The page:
Assassination of Abraham Lincoln - THE REST OF THE STORY

THE REST OF THE STORY (Illustration) Famous Historical Events Government Nineteenth Century Life Social Studies American History

Historians believe the last-known photograph of Mary Todd Lincoln was taken around 1872 by William Mumler. This image depicts that photo to which Mumler superimposed a ghostly appearing President Lincoln with his hands on his wife’s shoulders.


The story of Abraham Lincoln's assassination wouldn't be complete without examining "the rest of  the story."  Here are some very interesting facts.

  • About four months after he prevented Anna Surratt from asking President Johnson for clemency, ex-Senator Preston King committed suicide. While on a Hudson River ferry boat, King tied a bag of bullets to his neck and jumped into the water.
  • A few days after the first anniversary of Mary Surratt's execution, the other Senator who prevented last-minute efforts on her behalf took his own life. On July 11, 1866, James Henry Lane shot himself at Ft. Leavenworth, Kansas.
  • Despite the detailed report Lt. Doherty filed after the capture and death of John Wilkes Booth, controversy has continued whether the dead man was really the assassin. Efforts to convince a Court to exhume his body for DNA testing continue.
  • Fifteen years after Mary Surratt's execution, The North American Review (Volume 131, Issue 286, September 1880) published an article by John W. Clampitt on the Surratt trial. It points to the most damaging testimony against Surratt (by Louis J. Weichmann) and notes (beginning at page 225) that it was given to save himself:

It was alleged on this trial that this house [the Surratt boarding house] was a secret rendevous of those who plotted treason against the Government. If that be granted, still it can be asserted that, in all the pages of the record, of that trial, there can be found no testimony to show that Mrs. Surratt was cognizant of the same, or even participated in a single meeting. The testimony of Weichman - the one whom she had nurtured as a son, and who falsely swore her life away to save his own - nowhere reveals the fact that she ever participated in any plot, or was privy to the knowledge that in her house were planned the abduction and final assassination of that great man whose heart beat only with kindness and sympathy for all.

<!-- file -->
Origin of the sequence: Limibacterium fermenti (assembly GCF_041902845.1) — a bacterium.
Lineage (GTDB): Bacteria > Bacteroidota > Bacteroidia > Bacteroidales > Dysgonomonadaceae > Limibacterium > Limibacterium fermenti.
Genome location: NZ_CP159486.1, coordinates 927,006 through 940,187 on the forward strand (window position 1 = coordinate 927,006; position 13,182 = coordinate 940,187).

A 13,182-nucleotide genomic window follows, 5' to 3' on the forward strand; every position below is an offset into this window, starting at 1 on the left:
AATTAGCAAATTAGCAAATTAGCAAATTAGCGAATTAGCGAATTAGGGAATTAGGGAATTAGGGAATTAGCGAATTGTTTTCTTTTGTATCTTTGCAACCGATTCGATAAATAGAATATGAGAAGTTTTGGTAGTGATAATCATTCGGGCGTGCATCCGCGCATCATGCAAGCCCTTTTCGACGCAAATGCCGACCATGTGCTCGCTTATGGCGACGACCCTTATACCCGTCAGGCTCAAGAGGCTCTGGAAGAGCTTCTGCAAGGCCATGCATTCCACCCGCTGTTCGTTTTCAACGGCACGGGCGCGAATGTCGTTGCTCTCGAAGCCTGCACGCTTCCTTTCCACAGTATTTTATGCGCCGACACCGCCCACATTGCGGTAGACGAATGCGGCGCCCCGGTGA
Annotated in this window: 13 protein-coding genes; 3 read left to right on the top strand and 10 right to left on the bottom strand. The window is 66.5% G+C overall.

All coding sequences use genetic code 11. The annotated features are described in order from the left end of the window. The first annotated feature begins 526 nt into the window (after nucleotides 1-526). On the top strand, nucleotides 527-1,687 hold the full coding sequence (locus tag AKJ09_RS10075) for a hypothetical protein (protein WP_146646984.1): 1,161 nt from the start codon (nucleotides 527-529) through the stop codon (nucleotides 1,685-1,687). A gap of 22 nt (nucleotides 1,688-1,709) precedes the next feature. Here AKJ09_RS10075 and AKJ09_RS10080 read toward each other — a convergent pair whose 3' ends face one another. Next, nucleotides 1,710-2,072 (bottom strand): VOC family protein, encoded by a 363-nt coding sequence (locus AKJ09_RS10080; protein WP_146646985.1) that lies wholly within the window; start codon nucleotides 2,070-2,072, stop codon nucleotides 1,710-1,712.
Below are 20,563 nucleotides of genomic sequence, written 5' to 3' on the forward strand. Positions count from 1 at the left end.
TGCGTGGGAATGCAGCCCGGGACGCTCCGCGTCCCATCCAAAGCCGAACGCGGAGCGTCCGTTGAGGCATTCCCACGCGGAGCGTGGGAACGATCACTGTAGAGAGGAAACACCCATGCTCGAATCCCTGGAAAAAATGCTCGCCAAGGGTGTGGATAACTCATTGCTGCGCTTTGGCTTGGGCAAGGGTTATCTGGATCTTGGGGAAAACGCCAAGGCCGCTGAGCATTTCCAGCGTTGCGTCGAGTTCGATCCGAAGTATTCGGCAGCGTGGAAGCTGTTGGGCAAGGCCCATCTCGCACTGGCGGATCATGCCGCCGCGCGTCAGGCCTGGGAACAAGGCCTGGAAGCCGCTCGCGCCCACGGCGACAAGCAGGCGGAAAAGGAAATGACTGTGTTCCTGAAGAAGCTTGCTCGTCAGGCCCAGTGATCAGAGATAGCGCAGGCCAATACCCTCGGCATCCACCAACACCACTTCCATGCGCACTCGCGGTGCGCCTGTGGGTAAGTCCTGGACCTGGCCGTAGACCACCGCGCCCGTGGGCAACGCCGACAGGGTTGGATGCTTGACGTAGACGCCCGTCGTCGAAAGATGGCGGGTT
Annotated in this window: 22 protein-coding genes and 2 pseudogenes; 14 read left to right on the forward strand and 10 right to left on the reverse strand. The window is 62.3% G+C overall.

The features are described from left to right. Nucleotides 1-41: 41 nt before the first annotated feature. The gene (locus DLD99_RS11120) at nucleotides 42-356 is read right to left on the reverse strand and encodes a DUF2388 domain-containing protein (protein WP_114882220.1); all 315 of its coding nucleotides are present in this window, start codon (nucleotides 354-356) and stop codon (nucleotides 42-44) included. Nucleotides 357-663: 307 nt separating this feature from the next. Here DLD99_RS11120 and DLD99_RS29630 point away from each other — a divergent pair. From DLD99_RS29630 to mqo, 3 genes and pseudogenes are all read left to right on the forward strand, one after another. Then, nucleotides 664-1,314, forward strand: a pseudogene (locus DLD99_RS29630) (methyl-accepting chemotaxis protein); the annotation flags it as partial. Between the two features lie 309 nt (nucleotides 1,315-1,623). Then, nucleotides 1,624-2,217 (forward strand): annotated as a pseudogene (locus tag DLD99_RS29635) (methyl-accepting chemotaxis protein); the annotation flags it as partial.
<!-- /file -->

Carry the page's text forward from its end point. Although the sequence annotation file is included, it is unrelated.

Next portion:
• Mary Todd Lincoln (who reportedly had a sharp tongue and a sometimes-strained marriage) had to petition the Congress for a pension after her husband's death. She also endured a competency trial wherein a jury found she should spend time in a mental institution. She eventually got out but died a recluse. She never returned to the Lincoln family home in Springfield - the only house the President ever personally owned.
  • Tad Lincoln, who was photographed with his father on February 9, 1864, survived his dad by six years. The President's youngest child was only 18 years old when he died in 1871.
  • The President died in the home of William Petersen. Six years after the assassination, Petersen's laudanum-filled body was found on the Smithsonian grounds. He had committed suicide.
  • Henry Reed Rathbone, the man who fought with Booth after the shooting, married his fiancé, Clara Harris. But just before Christmas, in 1883, Rathbone took a knife and a pistol and tried to kill his children and himself. He succeeded in killing Clara.  Years later, Rathbone's son - Henry Riggs Rathbone - told the story of Abraham Lincoln's Last Day.
  • Although little was previously known about Abraham Lincoln's private life, the oral history of his African-American housekeeper, Mariah Vance, has recently been published. The book provides tremendous insights into Lincoln's Unknown Private Life.
  • In September, 1901, Mr. Lincoln's reconstructed tomb in Springfield, Illinois was ready. Robert Todd Lincoln, his son, wanted to be sure that no thieves would ever again attempt to steal his father's body. The reburial would be permanent since the coffin would be buried in concrete.  Rumors had persisted that Mr. Lincoln's body wasn't really in his tomb
  • It was decided to open the coffin on September 26, 1901. Twenty-three people were present, including a young teenage boy named Fleetwood Lindley. Each person looked at the body of the dead President (whose face was "chalky white"). Although 36 years had passed, Mr. Lincoln's remains had not deteriorated.
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Author: Carole D. Bos, J.D. 5189stories and lessons created

Original Release: Mar 01, 2002

Updated Last Revision: Jan 07, 2016

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"THE REST OF THE STORY" AwesomeStories.com. Mar 01, 2002. Dec 12, 2019.
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